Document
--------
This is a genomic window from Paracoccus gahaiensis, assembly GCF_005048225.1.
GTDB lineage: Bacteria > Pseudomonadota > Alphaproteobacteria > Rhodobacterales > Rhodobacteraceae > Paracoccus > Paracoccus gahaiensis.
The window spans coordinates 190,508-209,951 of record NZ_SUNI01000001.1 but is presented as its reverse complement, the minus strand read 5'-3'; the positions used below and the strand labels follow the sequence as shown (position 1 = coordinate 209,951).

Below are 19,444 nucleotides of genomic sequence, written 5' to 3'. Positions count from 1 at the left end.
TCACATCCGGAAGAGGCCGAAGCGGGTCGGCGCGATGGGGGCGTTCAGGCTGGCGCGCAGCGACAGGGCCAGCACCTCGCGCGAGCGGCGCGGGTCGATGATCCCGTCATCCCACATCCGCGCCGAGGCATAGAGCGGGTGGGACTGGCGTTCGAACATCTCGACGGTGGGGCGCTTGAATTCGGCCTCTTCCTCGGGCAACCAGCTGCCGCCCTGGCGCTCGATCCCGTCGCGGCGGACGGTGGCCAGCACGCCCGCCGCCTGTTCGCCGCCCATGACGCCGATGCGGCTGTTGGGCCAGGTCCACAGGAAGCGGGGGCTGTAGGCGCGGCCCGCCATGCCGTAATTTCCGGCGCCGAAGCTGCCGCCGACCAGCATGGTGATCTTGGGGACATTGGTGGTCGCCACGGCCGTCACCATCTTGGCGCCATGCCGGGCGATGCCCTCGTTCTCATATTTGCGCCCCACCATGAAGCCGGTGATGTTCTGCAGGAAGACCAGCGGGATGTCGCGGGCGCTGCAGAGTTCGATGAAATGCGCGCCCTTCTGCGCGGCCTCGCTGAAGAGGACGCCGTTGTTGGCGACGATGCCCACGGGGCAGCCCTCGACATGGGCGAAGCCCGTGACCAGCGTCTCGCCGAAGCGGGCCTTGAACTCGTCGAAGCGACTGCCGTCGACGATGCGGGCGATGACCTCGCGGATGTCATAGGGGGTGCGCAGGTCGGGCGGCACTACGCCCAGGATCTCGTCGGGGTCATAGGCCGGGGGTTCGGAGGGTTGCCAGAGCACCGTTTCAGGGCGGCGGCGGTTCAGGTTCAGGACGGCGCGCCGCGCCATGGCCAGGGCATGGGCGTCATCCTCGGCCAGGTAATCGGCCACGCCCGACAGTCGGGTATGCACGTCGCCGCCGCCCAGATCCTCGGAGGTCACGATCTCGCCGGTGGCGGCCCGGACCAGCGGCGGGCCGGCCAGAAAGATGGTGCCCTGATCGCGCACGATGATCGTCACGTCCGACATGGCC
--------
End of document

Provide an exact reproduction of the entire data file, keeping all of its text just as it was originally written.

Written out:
This is a genomic window from Paracoccus gahaiensis, assembly GCF_005048225.1.
GTDB lineage: Bacteria > Pseudomonadota > Alphaproteobacteria > Rhodobacterales > Rhodobacteraceae > Paracoccus > Paracoccus gahaiensis.
The window spans coordinates 190,508-209,951 of record NZ_SUNI01000001.1 but is presented as its reverse complement, the minus strand read 5'-3'; the positions used below and the strand labels follow the sequence as shown (position 1 = coordinate 209,951).

Below are 19,444 nucleotides of genomic sequence, written 5' to 3'. Positions count from 1 at the left end.
TCACATCCGGAAGAGGCCGAAGCGGGTCGGCGCGATGGGGGCGTTCAGGCTGGCGCGCAGCGACAGGGCCAGCACCTCGCGCGAGCGGCGCGGGTCGATGATCCCGTCATCCCACATCCGCGCCGAGGCATAGAGCGGGTGGGACTGGCGTTCGAACATCTCGACGGTGGGGCGCTTGAATTCGGCCTCTTCCTCGGGCAACCAGCTGCCGCCCTGGCGCTCGATCCCGTCGCGGCGGACGGTGGCCAGCACGCCCGCCGCCTGTTCGCCGCCCATGACGCCGATGCGGCTGTTGGGCCAGGTCCACAGGAAGCGGGGGCTGTAGGCGCGGCCCGCCATGCCGTAATTTCCGGCGCCGAAGCTGCCGCCGACCAGCATGGTGATCTTGGGGACATTGGTGGTCGCCACGGCCGTCACCATCTTGGCGCCATGCCGGGCGATGCCCTCGTTCTCATATTTGCGCCCCACCATGAAGCCGGTGATGTTCTGCAGGAAGACCAGCGGGATGTCGCGGGCGCTGCAGAGTTCGATGAAATGCGCGCCCTTCTGCGCGGCCTCGCTGAAGAGGACGCCGTTGTTGGCGACGATGCCCACGGGGCAGCCCTCGACATGGGCGAAGCCCGTGACCAGCGTCTCGCCGAAGCGGGCCTTGAACTCGTCGAAGCGACTGCCGTCGACGATGCGGGCGATGACCTCGCGGATGTCATAGGGGGTGCGCAGGTCGGGCGGCACTACGCCCAGGATCTCGTCGGGGTCATAGGCCGGGGGTTCGGAGGGTTGCCAGAGCACCGTTTCAGGGCGGCGGCGGTTCAGGTTCAGGACGGCGCGCCGCGCCATGGCCAGGGCATGGGCGTCATCCTCGGCCAGGTAATCGGCCACGCCCGACAGTCGGGTATGCACGTCGCCGCCGCCCAGATCCTCGGAGGTCACGATCTCGCCGGTGGCGGCCCGGACCAGCGGCGGGCCGGCCAGAAAGATGGTGCCCTGATCGCGCACGATGATCGTCACGTCCGACATGGCC